Wynn Environmental helped me select the canister for my setup and told me that one would be sufficient for my 3 hp unit... their reasoning was that once system loss (ducting, leaks, cyclone) were accounted for the airflow would be low enough that 1 canister could handle it. They recommended that I start there and judge the results over time to decide if stacking another canister would make sense. My system would collect small animals, tape measures, a stray coffee cup... so I haven't felt the need to further upgrade. This is from the perspective of a company that specializes on this topic, and stands to lose money by convincing me not to buy another one of their products. Maybe not super scientific on my side, but makes me trust it a bit more.

    In your case, the starting point (JDS 1.5 hp) is smaller, so I would reason that the thought process above easily holds true for your case too (assuming properly sized canister was selected). Again, I'm not Mr. Science, but it seems reasonable to me.

    As for a filter bag... If you arrive at the conclusion (like I did) that another canister is probably not needed, then I wouldn't even bother going down the thought path around filter bags... you're already at the "best" level of filtration products by using (a presumably high quality and properly sized) canister, so adding a filter bag would be a step in the wrong direction in my opinion.
    - Bob R.
    Collegeville PA (30 minutes west of Philly)

  9. #9
    Thanks to all for the replies.

    My main issue is that the air flow is reduced on the intake of all the machines. Before I had the dust collector (1250CFM) connected to machines individually with 4" 20' flex hose. Now I have added the
    Oneida AXD002030A Super Dust Deputy and 4" sewer pipes to all the machines (3 total) on the ceiling with electronic blast gates to save me the problem of having a long hose on the floor and forgetting to attach it most of the time. I think both the extra piping and dust deputy contribute in the reduction of air flow. Router and table saw dust extraction is OK, but now my jointer planer is not grabbing the chips like it used to and I hate having a lot of the chips escaping onto the floor.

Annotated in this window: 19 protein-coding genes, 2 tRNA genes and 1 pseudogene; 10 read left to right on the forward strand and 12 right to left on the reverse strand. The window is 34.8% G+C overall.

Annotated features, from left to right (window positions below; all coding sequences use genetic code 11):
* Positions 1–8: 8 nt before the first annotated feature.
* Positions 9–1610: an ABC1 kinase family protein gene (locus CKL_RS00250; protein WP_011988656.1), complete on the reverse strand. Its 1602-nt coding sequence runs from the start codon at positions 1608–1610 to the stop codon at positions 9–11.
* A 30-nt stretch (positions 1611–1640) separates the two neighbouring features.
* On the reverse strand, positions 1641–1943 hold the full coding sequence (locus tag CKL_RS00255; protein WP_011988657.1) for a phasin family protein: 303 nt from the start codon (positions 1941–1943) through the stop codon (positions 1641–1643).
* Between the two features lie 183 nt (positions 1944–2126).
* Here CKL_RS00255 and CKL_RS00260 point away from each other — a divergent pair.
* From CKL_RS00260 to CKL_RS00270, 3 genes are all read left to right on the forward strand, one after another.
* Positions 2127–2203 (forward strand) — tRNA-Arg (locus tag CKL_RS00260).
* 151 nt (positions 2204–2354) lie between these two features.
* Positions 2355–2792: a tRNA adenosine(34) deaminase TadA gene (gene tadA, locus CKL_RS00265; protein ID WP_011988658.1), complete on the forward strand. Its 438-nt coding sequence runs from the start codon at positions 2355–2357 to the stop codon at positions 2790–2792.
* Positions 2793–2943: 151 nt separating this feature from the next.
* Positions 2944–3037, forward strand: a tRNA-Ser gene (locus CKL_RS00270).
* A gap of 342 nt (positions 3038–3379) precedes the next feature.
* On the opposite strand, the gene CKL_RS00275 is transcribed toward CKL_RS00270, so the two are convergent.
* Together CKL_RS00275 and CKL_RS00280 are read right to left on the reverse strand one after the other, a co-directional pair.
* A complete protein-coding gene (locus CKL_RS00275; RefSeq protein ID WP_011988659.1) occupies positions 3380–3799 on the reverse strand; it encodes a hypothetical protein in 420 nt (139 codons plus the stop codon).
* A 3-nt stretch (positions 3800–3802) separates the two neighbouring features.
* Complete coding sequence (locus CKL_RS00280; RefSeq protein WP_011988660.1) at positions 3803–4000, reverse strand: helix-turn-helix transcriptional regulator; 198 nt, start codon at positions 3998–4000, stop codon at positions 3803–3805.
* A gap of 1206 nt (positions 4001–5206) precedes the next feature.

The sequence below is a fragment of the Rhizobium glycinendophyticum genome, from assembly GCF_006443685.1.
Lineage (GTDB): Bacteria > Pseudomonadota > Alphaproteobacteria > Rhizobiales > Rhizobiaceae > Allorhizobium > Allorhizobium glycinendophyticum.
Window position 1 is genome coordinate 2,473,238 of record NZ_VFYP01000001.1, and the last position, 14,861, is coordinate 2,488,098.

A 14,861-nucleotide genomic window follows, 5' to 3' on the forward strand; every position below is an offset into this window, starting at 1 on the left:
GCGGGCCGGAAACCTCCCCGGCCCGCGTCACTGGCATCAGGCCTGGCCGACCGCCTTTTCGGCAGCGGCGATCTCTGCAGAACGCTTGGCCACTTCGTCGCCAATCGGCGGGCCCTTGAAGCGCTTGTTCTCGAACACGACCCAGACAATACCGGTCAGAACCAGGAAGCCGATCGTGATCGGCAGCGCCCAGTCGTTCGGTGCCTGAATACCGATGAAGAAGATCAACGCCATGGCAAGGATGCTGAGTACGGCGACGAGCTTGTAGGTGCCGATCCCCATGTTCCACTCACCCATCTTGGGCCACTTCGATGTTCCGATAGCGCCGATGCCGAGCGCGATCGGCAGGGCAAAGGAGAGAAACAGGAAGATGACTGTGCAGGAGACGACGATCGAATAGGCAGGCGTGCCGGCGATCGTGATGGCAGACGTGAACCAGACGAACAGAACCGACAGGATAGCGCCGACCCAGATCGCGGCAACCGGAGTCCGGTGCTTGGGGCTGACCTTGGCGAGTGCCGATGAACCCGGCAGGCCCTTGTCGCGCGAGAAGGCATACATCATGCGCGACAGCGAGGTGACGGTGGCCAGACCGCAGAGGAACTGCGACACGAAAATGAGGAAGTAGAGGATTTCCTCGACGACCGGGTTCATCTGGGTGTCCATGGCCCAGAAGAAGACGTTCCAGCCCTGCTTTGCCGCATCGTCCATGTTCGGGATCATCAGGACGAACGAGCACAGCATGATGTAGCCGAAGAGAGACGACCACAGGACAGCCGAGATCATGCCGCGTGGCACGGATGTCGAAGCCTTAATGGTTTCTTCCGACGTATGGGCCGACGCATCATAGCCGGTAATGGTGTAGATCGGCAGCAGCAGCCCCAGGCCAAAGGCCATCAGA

I think I might have to increase the dust collector size to get back to the performance I had before with the jointer planer. Canister on the JDS 1.5HP dust collector is standard that comes with the machine:
    machine link: https://www.amazon.com/JDS-14031-Dus.../dp/B000078UUU
    Canister link: https://www.amazon.com/JDS-16002-1-M...ct_top?ie=UTF8

    I think I will go out to get an airflow meter to test the airflow as a first step.

  10. #10
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    First problem is the 4" ducting. Replace that with 5" for a big boost in performance.

    Next, consider deleting the collector ring (bag holder) along with the 5" hose and reducer on the outlet of the blower. Replace it with a transition something like the one in this build:

    Good_jack620_WWAUS.jpg

    That will more than compensate for the addition of the SDD.

    If all that fails then think about a bigger blower.

    Or, just buy a 3HP cyclone, e.g., Oneida V-3000.
    Beranek's Law:

    It has been remarked that if one selects his own components, builds his own enclosure, and is convinced he has made a wise choice of design, then his own loudspeaker sounds better to him than does anyone else's loudspeaker. In this case, the frequency response of the loudspeaker seems to play only a minor part in forming a person's opinion.
    L.L. Beranek, Acoustics (McGraw-Hill, New York, 1954), p.208.

  11. #11
    Quote Originally Posted by David L Morse View Post
    First problem is the 4" ducting. Replace that with 5" for a big boost in performance.

    Next, consider deleting the collector ring (bag holder) along with the 5" hose and reducer on the outlet of the blower. Replace it with a transition something like the one in this build:

    Good_jack620_WWAUS.jpg